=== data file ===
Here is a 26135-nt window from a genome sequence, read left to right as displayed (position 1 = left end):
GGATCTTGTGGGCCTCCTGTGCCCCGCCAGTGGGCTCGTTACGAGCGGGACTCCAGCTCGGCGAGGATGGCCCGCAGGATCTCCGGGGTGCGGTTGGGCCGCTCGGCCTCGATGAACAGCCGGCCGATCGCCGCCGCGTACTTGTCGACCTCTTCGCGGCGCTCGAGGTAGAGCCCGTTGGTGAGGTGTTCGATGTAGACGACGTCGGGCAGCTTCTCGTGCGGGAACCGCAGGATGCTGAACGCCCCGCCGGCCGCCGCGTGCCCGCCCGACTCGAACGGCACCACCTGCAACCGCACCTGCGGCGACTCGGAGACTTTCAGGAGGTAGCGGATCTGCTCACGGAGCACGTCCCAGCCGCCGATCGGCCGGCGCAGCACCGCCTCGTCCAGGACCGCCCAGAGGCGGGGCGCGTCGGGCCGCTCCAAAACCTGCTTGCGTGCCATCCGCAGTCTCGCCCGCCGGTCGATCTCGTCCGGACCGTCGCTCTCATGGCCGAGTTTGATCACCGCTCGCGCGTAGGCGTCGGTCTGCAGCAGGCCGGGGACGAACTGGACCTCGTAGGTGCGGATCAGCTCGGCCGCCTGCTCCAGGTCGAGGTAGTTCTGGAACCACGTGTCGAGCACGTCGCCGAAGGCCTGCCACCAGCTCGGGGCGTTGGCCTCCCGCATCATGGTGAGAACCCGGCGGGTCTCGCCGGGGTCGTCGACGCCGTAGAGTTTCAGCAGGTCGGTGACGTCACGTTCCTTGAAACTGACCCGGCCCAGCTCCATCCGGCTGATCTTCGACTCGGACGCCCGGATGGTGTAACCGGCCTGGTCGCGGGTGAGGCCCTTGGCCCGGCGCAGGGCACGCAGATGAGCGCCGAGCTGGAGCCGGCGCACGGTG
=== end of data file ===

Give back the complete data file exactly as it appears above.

Here is a 26135-nt window from a genome sequence, read left to right as displayed (position 1 = left end):
GGATCTTGTGGGCCTCCTGTGCCCCGCCAGTGGGCTCGTTACGAGCGGGACTCCAGCTCGGCGAGGATGGCCCGCAGGATCTCCGGGGTGCGGTTGGGCCGCTCGGCCTCGATGAACAGCCGGCCGATCGCCGCCGCGTACTTGTCGACCTCTTCGCGGCGCTCGAGGTAGAGCCCGTTGGTGAGGTGTTCGATGTAGACGACGTCGGGCAGCTTCTCGTGCGGGAACCGCAGGATGCTGAACGCCCCGCCGGCCGCCGCGTGCCCGCCCGACTCGAACGGCACCACCTGCAACCGCACCTGCGGCGACTCGGAGACTTTCAGGAGGTAGCGGATCTGCTCACGGAGCACGTCCCAGCCGCCGATCGGCCGGCGCAGCACCGCCTCGTCCAGGACCGCCCAGAGGCGGGGCGCGTCGGGCCGCTCCAAAACCTGCTTGCGTGCCATCCGCAGTCTCGCCCGCCGGTCGATCTCGTCCGGACCGTCGCTCTCATGGCCGAGTTTGATCACCGCTCGCGCGTAGGCGTCGGTCTGCAGCAGGCCGGGGACGAACTGGACCTCGTAGGTGCGGATCAGCTCGGCCGCCTGCTCCAGGTCGAGGTAGTTCTGGAACCACGTGTCGAGCACGTCGCCGAAGGCCTGCCACCAGCTCGGGGCGTTGGCCTCCCGCATCATGGTGAGAACCCGGCGGGTCTCGCCGGGGTCGTCGACGCCGTAGAGTTTCAGCAGGTCGGTGACGTCACGTTCCTTGAAACTGACCCGGCCCAGCTCCATCCGGCTGATCTTCGACTCGGACGCCCGGATGGTGTAACCGGCCTGGTCGCGGGTGAGGCCCTTGGCCCGGCGCAGGGCACGCAGATGAGCGCCGAGCTGGAGCCGGCGCACGGTG